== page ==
In contrast, an invention, in the context of this model, is a tangible thing. It has form, it has shape, it has dimensions that can be measured. In this model, new technology is developed from a new conception of the world.
Albert Einstein was very disappointed by the birth of the atomic bomb. Whilst he did not directly work on its development, he was widely considered to be the father of the project through his conception of his Theory of Relativity. From his conception of the world, a new technology previously unlike anything else in the world was created. That is the shift from 'conception' to 'technology'.
What is Design?
Design is the creation of an object that is based upon similar types that already exist. Alternatively speaking, it is based upon the idea of solving a specific problem in our daily living.
For example: house, car, shirt. Whilst all houses are not alike, there are many characteristics of 'house' that has many different looking houses be recognized as a 'house'. For example, features of the type we know as 'house' include: walls, floors, entry points known as 'doors', light admitting access points called 'windows' that may be part of the wall, etc.
Design creates new things inside an existing set of 'types'. In this example, 'house' is a type.
Invention and Design
A great way to distinguish the difference between Invention and Design is to discuss the creation of a design object. In this case we use the humble toaster.
If I asked you to design a 'toaster' you'd probably think to yourself, "Mmmm, a toaster
I've got a rough idea about what a toaster is
I need somewhere to put the bread
somewhere to generate enough heat to brown the bread
some way of being able to control the heat so can I choose what colour my toast is
and it could be made out of plastic or metal or
and I'd need an electric cord to plug into the wall as well."
More or less, we'd all have some idea about how to go about designing a toaster based upon our previous experience of toasters in our lives. That's design - even though we don't know what the product will look until we've finished designing it, we are clear of the framework of what we're designing and what we're not. For instance, we're clear when we're designing toasters that we're not going to be flying to the moon on it.
In contrast, one of the defining qualities of an invention is that what we are creating we don't even have a model for what it is.
To go back to the toaster example, we have a model of what a toaster is. Alternatively, if I asked you to design the appliances that will be sitting on our kitchen benchtops in 20 years time then that's a completely different question. (particularly when you consider we may not have benchtops or kitchens given the trend in the US to design apartments without kitchens because so many meals are eaten out, taken away or prepared with such ease we simply need a machine like a microwave oven that simply requires a couple of buttons to be pressed and voila, instant meal.)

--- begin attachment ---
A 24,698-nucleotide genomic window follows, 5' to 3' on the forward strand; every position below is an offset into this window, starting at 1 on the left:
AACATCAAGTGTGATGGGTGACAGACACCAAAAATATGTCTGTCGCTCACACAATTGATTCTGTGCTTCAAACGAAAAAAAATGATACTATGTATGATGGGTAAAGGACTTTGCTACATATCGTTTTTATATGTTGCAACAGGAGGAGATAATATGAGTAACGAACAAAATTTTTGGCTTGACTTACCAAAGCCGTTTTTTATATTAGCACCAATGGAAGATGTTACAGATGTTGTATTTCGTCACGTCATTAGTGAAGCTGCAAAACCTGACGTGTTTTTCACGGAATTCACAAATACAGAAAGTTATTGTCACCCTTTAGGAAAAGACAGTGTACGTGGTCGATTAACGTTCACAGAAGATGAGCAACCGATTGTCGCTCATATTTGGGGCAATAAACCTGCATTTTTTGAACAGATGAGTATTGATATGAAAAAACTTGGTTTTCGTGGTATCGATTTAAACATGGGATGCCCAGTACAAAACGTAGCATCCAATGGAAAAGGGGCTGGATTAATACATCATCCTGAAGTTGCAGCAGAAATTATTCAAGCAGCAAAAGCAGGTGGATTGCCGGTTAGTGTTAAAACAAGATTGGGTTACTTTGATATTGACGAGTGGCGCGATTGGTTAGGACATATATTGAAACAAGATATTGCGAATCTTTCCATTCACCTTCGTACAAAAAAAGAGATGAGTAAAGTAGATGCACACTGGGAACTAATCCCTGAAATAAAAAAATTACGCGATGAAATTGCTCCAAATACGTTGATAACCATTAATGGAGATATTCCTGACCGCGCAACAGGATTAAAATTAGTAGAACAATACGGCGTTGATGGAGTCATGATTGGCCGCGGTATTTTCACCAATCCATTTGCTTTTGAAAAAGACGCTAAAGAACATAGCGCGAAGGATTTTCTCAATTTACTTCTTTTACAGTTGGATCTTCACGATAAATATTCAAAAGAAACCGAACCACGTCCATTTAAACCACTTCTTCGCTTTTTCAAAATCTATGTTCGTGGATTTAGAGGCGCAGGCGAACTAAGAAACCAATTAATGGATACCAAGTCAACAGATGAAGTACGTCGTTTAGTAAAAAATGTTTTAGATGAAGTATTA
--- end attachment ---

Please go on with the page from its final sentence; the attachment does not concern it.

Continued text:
This is why the thought of closing the Patents Office was raised. No one can say what hasn't been invented yet.
What is Use?
What is 'use' may be summed up by that often spoken last gasp of resignation, "what's the use!"
"What's the use!" really is asking 'what's the point?' What value does it have? There must be some purpose to it, or it doesn't have any use. It must provide some advantage to me or it is for all intents and purposes 'useless'.
Design and Use
The simple distinction between 'design' and 'use' can be summed up by considering the example of an architect sitting in a house designing another house.
The architect uses the existing house literally in that she sits in it as a suitable environment out of the wind and the rain to think clearly and delineate and describe another house that doesn't currently exist and may be built in the near future someplace else.
The existing house may also be used as a conceptual framework for the new house. For example, the architect may say to herself, 'If only that window faced the sun rather than that brick wall. In the new house, I will make sure there are no windows facing onto other brick walls.' This becomes a design decision that then shapes the creation of a new house.
Another good example of how we create things inside the 'use' level of creation is the preparation of a meal. We may use a recipe (a design for a meal) and the designs of others through using a knife, a kitchen bench, an oven, a cooking dish, etc. Whilst we are creating something new, a meal in all its uniqueness due to the specific ingredients we use, we are not designing something new. In this context if we wanted to design something afresh, it would be at the level of creating a recipe for a new meal.
Other Articles in this series:
Inventing Creation: The link between biotechnology and the Age of Creation
The Creation Pyramid: Representing the Levels of Creation as a 3D model
Longitude: Four articles based upon Dava Sobel's book 'Longitude' telling the story of John Harrison, inventor of the chronometer.